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Literary Nonfiction. GOLD, GRIT, GUNS is the first book based on the only four surviving diaries written by miners who sought their golden fortunes on British Columbia's Fraser River in 1858. What was life like for those adventurers? How did their actions impact the creation of British Columbia? George Beam, an Illinois-born settler on Whidbey Island in Washington State, brought hopes of American annexation and distrust of First Nations. He left with a thousand dollars. Otis Parsons of Connecticut made money as a California merchant, then volunteered to build new roads from Harrison Lake to Lillooet. He used them for merchandising. The third miner, an unnamed Upper Canadian, befriended Colonial officials and First Nations people. He earned a thousand dollars, overwintered in Victoria, then drowned in the Cariboo gold rush in the 1860s. George Slocumb from Illinois suffered the fate of most—increasing poverty and desperation. Background chapters present miners' costs, the first detailed study of 1858 mining practices, and the grim story of how mining culture compromised First Nations life. GOLD, GRIT, GUNS is rich with 115 rarely seen illustrations of life on the Fraser in 1858 as well as maps of the area.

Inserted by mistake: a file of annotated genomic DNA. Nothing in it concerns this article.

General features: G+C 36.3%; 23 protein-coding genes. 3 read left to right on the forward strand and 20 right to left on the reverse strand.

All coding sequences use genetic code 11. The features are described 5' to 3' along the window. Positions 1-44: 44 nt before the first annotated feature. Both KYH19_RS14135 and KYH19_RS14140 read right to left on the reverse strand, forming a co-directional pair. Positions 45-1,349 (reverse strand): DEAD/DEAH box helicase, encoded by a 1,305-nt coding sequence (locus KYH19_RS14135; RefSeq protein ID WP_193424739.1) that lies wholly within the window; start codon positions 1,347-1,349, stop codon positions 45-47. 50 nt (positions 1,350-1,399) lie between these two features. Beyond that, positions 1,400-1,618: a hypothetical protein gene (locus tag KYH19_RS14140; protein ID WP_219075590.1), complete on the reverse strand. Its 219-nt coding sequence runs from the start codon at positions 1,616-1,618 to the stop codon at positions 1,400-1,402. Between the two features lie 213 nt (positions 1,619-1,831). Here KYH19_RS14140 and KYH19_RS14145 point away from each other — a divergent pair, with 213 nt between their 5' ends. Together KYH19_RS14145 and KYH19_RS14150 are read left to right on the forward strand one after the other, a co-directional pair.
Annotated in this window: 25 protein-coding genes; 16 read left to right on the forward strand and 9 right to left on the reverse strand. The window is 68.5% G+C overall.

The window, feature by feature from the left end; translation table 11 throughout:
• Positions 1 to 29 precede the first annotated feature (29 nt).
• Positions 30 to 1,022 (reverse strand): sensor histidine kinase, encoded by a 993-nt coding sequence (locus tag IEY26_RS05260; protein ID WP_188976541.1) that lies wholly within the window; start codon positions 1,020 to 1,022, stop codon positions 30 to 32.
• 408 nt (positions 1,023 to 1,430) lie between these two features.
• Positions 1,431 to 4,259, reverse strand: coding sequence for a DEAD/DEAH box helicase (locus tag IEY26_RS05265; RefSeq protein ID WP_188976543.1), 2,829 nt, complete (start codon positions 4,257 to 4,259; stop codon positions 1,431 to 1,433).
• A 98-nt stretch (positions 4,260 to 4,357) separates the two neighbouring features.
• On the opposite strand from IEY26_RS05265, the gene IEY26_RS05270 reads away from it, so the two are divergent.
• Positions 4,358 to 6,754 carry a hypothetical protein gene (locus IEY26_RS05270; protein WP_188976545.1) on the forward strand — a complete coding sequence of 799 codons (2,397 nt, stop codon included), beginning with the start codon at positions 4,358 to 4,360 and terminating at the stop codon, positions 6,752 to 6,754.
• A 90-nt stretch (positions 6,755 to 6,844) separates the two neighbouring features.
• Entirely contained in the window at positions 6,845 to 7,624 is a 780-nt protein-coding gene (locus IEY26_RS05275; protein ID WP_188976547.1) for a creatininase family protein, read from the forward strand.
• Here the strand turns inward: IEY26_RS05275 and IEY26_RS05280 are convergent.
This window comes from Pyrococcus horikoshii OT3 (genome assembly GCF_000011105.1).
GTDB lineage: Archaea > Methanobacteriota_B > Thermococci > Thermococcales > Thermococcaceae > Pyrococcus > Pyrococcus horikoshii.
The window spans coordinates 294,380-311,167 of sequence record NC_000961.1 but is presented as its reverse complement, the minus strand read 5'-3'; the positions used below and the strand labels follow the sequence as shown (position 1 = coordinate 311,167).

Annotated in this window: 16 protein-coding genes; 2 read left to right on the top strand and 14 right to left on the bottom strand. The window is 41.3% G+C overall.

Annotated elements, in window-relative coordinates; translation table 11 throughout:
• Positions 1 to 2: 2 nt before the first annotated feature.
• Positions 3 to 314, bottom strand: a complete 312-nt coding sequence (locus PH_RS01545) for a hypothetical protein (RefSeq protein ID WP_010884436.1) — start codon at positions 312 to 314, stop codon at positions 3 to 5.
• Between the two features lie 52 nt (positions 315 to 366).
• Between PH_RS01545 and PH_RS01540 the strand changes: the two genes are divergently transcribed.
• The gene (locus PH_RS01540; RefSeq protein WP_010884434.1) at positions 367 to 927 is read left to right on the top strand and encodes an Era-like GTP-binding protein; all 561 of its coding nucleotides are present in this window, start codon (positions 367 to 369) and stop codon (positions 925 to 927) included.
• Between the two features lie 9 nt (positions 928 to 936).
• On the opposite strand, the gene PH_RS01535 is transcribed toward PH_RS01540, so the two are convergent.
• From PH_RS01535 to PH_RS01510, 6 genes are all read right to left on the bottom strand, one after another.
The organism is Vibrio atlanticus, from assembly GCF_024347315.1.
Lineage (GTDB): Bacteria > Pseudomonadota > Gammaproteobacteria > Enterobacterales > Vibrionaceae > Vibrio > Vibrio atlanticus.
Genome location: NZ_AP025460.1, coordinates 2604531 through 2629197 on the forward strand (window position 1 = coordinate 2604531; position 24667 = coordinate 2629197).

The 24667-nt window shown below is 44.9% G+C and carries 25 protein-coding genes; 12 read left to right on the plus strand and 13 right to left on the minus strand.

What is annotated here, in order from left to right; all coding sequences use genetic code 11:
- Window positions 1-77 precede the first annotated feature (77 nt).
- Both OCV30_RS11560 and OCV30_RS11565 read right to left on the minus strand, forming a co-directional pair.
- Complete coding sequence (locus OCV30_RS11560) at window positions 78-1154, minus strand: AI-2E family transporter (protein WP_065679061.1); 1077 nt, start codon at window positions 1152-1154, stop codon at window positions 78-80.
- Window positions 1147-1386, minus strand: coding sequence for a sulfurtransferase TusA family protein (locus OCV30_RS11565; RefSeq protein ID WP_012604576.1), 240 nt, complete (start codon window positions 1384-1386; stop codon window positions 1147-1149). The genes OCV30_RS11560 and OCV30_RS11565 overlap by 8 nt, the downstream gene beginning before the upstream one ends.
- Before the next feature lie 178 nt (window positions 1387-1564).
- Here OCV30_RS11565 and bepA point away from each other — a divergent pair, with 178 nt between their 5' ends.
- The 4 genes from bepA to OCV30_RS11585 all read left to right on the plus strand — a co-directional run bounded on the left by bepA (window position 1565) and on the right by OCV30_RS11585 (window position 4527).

Alexander Globe is a Professor Emeritus of English and Comparative Literature at The University of British Columbia. He enjoys the interplay of texts, illustrations, and history from antiquity to the present through studies of Sumerian poetry, seventeenth-century English engraving, Catharine Parr Trail's Canadian Wild Flowers (Canada's first illustrated book on botany), and the development of early Canadian air mail. He also enjoys hiking.Author City: VANCOUVER, BC CAN